Kendra Heuer was 18 years old and and just beginning a huge new chapter of her life during her freshman year at the University of Colorado-Boulder.
“It was my dream school,” she says. “I got in and my mom went here so that was a huge deal.”
But everything changed on March 16, 2014, when Heuer was sexually assaulted by a fellow student. In PEOPLE’s 25 Women Changing the World in this week’s issue, the now 21-year-old is publicly revealing her identity for the first time.
“If speaking out helps one woman who has been sexually assaulted then it’s worth it,” says the undergrad, whose case made national headlines when her assailant was given no jail time in August. “Maybe someone will realize that what they experienced is assault.”
The assault occurred after what should have been a fun night out celebrating both her best friend’s birthday and St. Patrick’s Day.
On an empty stomach, Heuer had numerous shots of alcohol and didn’t make it home. A fellow student, Austin Wilkerson, told her friends he’d take care of her. Instead, he sexually assaulted her after she drifted out of consciousness.
At Wilkerson’s arraignment on July, 13, 2015 , he plead not guilty to five charges, including sexual assault of a helpless victim and unlawful sexual contact.In May, he was found guilty of sexually assaulting a helpless victim and unlawful sexual conduct. The sexual assault count, a Class 3 felony, carried a presumptive prison sentence of four to 12 years, but in August, Wilkerson was spared prison time and sentenced to jail work-release and probation.
At his sentencing hearing, Heuer read a statement that she spent the entire summer working on.
“The rapist chose to ruin his life,” it read in part. “But like the sexual assault itself, my life has been ruined without my consent.”
She remembers the moment she read it aloud being “very scary.”
“I broke down and cried, but after I was finished it was really empowering. His whole family heard, the judge heard, everyone heard. I got everything out that I wanted to say, which was awesome,” she says.
Moments later, Wilkerson was sentenced to 20 years to life on probation and two years in in the Boulder County Jail on a program that allows him to leave jail during the day to work or go to school.
“I’ve struggled, to be quite frank, with the idea of, ‘Do I put him in prison?’ ” District Judge Patrick Butler said at the sentencing, the Daily Camera reports. “I don’t know that there is any great result for anybody. Mr. Wilkerson deserves to be punished, but I think we all need to find out whether he truly can or cannot be rehabilitated.”
At the hearing, Wilkerson spoke.
“I sexually assaulted (the victim),” he said, the outlet reports. “No words I can say could ever take away the pain and fear that I have caused. Nothing I say can make it better, but I am so sorry.”
Heuer says she was “very disappointed” when she heard he wasn’t going to serve any time.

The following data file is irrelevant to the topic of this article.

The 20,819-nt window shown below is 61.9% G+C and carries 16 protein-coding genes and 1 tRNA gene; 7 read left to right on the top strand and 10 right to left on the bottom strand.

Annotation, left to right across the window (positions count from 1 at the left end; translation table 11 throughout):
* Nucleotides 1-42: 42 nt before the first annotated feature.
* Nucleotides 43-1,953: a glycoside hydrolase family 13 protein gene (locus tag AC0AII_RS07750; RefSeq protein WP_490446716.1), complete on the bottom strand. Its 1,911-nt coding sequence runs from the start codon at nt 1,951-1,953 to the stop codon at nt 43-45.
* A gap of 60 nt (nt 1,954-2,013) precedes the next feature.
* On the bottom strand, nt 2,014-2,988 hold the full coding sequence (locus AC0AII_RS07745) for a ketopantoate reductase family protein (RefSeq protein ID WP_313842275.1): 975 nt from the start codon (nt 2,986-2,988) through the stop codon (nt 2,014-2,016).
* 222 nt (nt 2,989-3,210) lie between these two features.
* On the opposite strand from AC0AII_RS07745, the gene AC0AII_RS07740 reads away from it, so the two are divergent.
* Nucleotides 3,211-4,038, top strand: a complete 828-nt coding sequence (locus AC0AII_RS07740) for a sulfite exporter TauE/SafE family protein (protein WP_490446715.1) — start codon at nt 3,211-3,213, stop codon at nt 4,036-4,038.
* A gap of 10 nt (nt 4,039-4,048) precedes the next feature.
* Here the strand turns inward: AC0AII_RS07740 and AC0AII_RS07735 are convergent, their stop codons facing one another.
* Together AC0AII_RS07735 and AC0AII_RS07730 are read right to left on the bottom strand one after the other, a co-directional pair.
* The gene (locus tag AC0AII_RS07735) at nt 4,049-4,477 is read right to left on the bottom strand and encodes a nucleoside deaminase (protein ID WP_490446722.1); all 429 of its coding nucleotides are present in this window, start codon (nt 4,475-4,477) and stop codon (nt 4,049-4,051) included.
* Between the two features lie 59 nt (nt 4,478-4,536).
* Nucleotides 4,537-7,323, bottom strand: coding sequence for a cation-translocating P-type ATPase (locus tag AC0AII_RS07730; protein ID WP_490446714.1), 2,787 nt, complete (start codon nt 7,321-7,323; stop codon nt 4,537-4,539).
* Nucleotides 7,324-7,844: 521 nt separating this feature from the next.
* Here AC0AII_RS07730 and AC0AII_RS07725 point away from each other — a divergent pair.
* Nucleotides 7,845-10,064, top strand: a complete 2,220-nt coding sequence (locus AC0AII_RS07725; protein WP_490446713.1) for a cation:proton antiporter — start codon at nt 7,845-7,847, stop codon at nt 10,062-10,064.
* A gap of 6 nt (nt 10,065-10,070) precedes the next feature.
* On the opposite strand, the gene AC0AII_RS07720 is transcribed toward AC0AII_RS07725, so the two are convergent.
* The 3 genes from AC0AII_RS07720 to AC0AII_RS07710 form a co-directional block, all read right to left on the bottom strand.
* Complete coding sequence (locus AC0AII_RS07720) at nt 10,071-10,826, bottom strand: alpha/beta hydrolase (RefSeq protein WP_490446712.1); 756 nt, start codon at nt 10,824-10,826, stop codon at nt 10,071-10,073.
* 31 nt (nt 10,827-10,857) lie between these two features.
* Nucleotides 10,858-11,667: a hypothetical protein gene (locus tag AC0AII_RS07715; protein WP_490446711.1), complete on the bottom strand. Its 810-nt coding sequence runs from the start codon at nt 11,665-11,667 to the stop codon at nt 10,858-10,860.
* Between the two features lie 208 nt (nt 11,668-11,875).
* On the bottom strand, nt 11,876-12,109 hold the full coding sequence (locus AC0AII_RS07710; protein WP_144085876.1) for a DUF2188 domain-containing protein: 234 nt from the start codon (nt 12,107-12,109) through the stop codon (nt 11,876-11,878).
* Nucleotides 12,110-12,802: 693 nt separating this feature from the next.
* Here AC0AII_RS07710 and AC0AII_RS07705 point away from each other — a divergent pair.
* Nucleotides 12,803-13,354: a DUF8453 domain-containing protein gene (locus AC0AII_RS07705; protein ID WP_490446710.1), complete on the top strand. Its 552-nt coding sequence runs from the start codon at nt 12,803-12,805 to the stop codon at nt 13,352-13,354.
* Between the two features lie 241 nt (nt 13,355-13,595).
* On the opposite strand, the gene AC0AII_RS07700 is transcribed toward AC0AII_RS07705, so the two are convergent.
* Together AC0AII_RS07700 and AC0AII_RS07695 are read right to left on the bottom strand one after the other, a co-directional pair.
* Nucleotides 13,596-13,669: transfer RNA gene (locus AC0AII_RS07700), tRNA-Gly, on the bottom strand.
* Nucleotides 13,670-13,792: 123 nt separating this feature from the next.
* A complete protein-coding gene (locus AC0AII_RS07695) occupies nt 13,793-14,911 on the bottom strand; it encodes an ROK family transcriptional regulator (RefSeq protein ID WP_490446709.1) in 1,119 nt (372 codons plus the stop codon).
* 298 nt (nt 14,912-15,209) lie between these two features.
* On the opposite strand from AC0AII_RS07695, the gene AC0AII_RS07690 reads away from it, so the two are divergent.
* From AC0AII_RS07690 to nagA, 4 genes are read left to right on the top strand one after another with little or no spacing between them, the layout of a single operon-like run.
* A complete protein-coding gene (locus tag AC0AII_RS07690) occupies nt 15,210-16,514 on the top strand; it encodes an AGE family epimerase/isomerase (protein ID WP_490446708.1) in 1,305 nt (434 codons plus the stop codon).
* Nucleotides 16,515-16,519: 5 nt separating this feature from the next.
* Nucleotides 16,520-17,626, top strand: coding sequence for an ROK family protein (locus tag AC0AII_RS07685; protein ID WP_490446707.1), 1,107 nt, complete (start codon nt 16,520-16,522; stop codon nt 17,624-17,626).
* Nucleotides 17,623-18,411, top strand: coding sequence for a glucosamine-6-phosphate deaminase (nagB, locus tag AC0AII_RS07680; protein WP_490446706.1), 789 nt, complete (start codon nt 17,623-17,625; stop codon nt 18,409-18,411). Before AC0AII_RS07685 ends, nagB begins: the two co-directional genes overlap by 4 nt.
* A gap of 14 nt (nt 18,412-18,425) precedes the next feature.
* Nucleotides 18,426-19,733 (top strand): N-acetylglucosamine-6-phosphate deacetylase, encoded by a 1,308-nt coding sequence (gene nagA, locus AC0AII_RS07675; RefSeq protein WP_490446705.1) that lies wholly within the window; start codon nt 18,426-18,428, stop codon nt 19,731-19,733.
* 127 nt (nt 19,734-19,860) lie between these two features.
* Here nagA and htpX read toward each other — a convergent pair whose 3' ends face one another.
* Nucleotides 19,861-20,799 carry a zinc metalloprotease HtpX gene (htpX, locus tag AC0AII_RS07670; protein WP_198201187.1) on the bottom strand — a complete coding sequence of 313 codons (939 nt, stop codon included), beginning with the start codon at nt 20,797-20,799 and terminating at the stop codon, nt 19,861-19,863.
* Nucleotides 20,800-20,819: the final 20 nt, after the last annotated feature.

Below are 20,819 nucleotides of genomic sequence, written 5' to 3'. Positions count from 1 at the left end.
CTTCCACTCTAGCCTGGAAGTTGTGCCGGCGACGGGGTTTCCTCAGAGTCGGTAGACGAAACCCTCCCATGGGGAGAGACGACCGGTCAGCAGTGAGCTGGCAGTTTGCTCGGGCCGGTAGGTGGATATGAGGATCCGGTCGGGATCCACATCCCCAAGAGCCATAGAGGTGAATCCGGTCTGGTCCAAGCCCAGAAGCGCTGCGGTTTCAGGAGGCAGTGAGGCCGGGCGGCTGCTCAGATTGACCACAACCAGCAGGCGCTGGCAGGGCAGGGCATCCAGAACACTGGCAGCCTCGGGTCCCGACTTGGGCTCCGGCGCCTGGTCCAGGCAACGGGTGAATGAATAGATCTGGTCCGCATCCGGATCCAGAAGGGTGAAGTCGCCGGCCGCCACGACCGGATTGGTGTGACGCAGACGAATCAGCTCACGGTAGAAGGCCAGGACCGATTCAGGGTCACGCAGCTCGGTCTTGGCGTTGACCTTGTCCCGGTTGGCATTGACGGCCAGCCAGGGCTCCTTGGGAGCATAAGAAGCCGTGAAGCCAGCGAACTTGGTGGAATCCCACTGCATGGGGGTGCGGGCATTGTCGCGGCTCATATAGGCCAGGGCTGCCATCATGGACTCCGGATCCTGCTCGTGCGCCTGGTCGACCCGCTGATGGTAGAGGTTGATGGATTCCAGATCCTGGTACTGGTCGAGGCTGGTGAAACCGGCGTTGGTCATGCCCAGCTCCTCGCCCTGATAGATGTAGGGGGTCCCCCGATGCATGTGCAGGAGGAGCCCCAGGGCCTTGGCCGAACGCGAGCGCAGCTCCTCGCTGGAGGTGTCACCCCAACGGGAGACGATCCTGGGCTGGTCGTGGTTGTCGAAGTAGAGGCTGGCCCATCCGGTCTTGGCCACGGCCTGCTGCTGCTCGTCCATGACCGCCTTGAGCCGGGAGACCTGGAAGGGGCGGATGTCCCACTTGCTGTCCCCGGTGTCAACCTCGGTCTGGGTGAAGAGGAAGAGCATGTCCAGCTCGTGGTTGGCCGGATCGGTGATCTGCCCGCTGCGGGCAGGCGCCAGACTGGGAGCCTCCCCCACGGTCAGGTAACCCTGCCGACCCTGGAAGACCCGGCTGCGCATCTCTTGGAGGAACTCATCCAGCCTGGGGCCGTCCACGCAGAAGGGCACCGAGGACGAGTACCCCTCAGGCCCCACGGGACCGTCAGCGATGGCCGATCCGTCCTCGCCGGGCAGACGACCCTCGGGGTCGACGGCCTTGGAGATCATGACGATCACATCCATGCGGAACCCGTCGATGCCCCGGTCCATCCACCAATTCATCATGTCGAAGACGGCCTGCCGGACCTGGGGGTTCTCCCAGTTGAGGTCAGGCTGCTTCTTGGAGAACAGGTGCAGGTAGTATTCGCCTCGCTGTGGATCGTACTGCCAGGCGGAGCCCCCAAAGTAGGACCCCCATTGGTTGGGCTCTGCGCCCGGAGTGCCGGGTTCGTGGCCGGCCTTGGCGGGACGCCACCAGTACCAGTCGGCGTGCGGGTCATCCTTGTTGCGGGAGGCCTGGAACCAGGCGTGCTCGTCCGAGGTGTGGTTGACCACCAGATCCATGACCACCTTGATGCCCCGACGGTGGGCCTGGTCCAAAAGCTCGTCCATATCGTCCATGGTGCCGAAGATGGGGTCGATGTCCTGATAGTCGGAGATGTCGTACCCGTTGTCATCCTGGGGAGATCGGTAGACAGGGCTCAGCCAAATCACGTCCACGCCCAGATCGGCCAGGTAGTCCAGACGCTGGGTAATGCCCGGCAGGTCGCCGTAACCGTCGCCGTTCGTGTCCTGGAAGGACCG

“I wanted him to physically not be able to hurt anyone so when he only got work release I thought he could be free to rape again in this community,” she says. “I felt like I jumped through all of these hoops reporting it to my school, the police and getting a guilty conviction. It wasn’t a good feeling.”
The Night Everything Changed
Heuer met Wilkerson at a White Elephant party in December, 2013, so when she saw him again the night of the assault he wasn’t a stranger.
They talked and he invited her and her friends to another party.
“He said, ‘Hey, why don’t you guys join?’ We said okay because we didn’t know of any other parties,” she says.
They went to two parties with him and when he suggested they go to a third, they agreed because it was close to their dorm so it would be an easy five to ten minute walk home.
“We did shots of fireball,” she recalls. “I was sick and I went into the bathroom and was throwing up. It was probably around 2 in the morning now.”
After getting separated from her friend, she was left alone with Wilkerson.
“He was like, ‘Let me give you a piggy back ride home,’ ” she says.
But she soon realized he didn’t take her home but instead took her to his place. At that point she says she would have slept anywhere as long as she could rest her head. She remembers him telling her he’d sleep on the couch and she could have the bed.
“I was just about to fall asleep and he said, ‘Kendra, I’m going to take care of you.’ He pulled my face towards his and kept on saying that,’ ” she recalls.
The next thing she knew he was sexually assaulting her.
“I had my eyes closed,” she says. “Actions speak louder than words. If you see someone basically passed out and trying to sleep, you would think they wouldn’t have to say anything. He pulled up my dress and my Spandex shorts.”
While parts of the night are still a blur for Heuer, she remembers the assault because “it was such a an emotional and traumatic thing.”
She adds: “It’s engraved into my brain.”
When she was able to leave his house she was in a state of shock.
Her grades began to drop, she couldn’t bare going to parties and on her 21st birthday she told her friends she had to stay in because she had too much homework.
“When I’m not having nightmares of rape, retaliation, or retrial that goes awry, I’m having panic attacks,” part of her statement read. “Prior to the assault, I never had a panic attack I my life.”
A month after the assault, she tried to kill herself and some days she wasn’t able to get out of bed.
But as time goes on, Heuer is able find more courage and strength to fight her fears.
She’s studying computer science and dreams of working at Google in Boulder.
“I’ve dealt with a lot but I’ve gotten through it,” she says. “I was depressed and I didn’t think I could get through it but I’ve learned a lot. I speak up, my voice is heard. I have a lot to say.”
She adds: “I won’t let him win. I have a lot to live for. I want people to know my story. I didn’t want my name attached to this before but now it’s time. I’m a survivor.”